They did 2 round robins before splitting into consolation draw and main draw semis. N lost badly in his first match, and got a few more points in the other 2 games. He seemed a bit flustered though, and not sure about scoring. At one point the organiser stepped in and corrected N’s game because they were serving on the wrong side for the points. It flummoxed N because he was right on stating the side he’d served. But correcting it back to the right serving order meant he missed out on a serve, and was told he was wrong.

After his second game he said his ear was really hurting and it felt like it was going to explode like a bomb. There’d been no sign of any pains earlier, but he was struggling to hear in that ear too.  He got through his 3rd game, but hadn’t realised he had 2 more to play. I managed to get him to stay on and he had a good game against the only girl, losing 7-10.

We left before the final was played because his ear just hurt too much. He’d had enough and just said no more tennis matches.

At the moment N is saying he only wants to play in the local matchplays.  Even when I asked about playing for a team if we had one, he said no.

Saying no to tournaments

He might change his mind, but he can be stubborn, so I don’t think he will. It’ll be detrimental to his game progression, but it’s his choice.  He is going to have to be realistic about becoming a pro player and realise that it’s not going to happen. Especially not if he won’t play in matches.

I cancelled the 2 other tournaments I’d booked him onto. We’ll just stick with him playing in group lessons and for the moment his private lessons. Maybe we’ll rethink team playing and can look into another team as an option. Junior club membership isn’t expensive, so even if he wanted to join another club to enable him to do team play in a bigger club, it’s not going to be a problem.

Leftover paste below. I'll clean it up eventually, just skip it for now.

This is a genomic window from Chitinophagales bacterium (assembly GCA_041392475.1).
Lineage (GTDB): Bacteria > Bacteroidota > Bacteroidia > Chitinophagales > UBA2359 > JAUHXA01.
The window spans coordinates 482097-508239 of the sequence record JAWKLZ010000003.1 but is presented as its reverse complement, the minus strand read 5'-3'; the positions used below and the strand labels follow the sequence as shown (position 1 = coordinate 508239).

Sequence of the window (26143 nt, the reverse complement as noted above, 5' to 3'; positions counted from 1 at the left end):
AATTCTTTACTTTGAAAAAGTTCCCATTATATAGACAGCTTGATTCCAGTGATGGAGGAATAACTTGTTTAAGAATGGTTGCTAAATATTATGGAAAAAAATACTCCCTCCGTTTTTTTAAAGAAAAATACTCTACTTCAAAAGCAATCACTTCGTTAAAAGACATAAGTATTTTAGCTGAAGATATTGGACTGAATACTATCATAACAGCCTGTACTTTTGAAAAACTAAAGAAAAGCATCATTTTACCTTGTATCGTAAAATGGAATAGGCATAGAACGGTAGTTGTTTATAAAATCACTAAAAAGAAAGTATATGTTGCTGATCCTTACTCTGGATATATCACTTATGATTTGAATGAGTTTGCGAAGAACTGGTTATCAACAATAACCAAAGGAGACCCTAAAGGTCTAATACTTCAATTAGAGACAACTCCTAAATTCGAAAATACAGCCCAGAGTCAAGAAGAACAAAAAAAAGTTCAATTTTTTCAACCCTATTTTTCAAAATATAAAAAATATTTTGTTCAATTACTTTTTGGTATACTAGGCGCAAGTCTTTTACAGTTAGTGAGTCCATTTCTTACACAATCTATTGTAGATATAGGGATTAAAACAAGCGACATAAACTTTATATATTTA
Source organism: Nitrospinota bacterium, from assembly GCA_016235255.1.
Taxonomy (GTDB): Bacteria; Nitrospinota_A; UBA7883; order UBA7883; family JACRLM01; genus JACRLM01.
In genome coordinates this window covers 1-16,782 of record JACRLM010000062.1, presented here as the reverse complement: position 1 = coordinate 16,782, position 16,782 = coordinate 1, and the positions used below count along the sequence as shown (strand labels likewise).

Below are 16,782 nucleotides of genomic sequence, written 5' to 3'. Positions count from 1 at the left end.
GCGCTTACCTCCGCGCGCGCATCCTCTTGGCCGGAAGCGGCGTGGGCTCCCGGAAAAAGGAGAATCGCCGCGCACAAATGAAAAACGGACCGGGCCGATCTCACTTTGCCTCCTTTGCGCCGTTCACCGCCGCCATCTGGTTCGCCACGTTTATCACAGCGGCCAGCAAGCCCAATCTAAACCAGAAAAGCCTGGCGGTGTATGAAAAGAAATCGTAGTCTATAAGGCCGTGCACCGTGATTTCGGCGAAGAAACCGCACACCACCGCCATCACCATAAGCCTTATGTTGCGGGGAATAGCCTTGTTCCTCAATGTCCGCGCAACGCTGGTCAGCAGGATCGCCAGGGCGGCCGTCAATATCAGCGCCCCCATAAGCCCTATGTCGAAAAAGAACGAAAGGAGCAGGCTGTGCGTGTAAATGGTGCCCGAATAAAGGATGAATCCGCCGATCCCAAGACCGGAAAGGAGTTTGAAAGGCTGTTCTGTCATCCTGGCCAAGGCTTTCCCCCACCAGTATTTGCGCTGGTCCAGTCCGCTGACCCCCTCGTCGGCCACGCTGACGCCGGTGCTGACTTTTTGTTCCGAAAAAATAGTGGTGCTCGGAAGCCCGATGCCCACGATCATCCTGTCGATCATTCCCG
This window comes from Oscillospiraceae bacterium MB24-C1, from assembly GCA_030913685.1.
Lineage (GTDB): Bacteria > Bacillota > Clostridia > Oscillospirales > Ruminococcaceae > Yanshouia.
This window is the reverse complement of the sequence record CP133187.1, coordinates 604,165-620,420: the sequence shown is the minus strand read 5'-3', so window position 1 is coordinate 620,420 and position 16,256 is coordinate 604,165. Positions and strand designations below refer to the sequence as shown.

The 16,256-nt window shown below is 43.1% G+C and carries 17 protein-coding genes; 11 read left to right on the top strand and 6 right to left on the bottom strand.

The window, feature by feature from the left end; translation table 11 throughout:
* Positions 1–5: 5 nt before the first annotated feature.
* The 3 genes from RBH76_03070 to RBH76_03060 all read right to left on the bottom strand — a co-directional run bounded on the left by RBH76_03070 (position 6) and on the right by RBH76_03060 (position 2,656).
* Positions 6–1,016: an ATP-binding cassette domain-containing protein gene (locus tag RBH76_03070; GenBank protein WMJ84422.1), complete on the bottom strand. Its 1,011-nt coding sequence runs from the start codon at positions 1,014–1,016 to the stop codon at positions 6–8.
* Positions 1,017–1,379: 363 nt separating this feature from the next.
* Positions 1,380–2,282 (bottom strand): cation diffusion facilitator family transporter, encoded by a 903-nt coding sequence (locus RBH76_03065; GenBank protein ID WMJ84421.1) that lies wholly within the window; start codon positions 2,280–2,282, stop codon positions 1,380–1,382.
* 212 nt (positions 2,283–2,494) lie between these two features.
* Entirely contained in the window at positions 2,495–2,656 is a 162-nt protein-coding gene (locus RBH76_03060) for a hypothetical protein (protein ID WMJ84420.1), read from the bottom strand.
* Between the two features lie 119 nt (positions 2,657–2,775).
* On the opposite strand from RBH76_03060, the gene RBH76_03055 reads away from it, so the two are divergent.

I wish our coaches did squad training like other clubs do for children who want to play in matches. They talked about it a couple of years ago, but nothing came of it. It is noticeable that many of these other children start playing matches a lot earlier, and are a lot further on in technique. While ours have good basic understanding, and grasp the court strategy, these other children hit harder and with topspin.

Ours are steady players. But not when you put them against these other children who’re obviously living and breathing tennis (and quite frankly, 2 of them this weekend had horrible attitudes at such a young age) and having several more training sessions a week as well as a lot of tournament play.  The older they get, the harder it will be to compete if they decide that’s what they want to do.

It’s scary to think that just one level up from last season, the gap between fun and competitive play has widened so much.

Maybe N will join the club men’s team once he’s at a junior level. Those matches are more relaxed and less competitive.

I don’t want him to be turned off a sport that up til now he’s loved playing. So after half term once he’s back to coaching, we’ll see what he says. And in the meantime we can go for a knock around at the courts if he asks to.

Tennis for fun, until he changes his mind.

Have your children made decisions to pull out from sports, or stop doing matches and just play for fun? Did they ever change their mind again?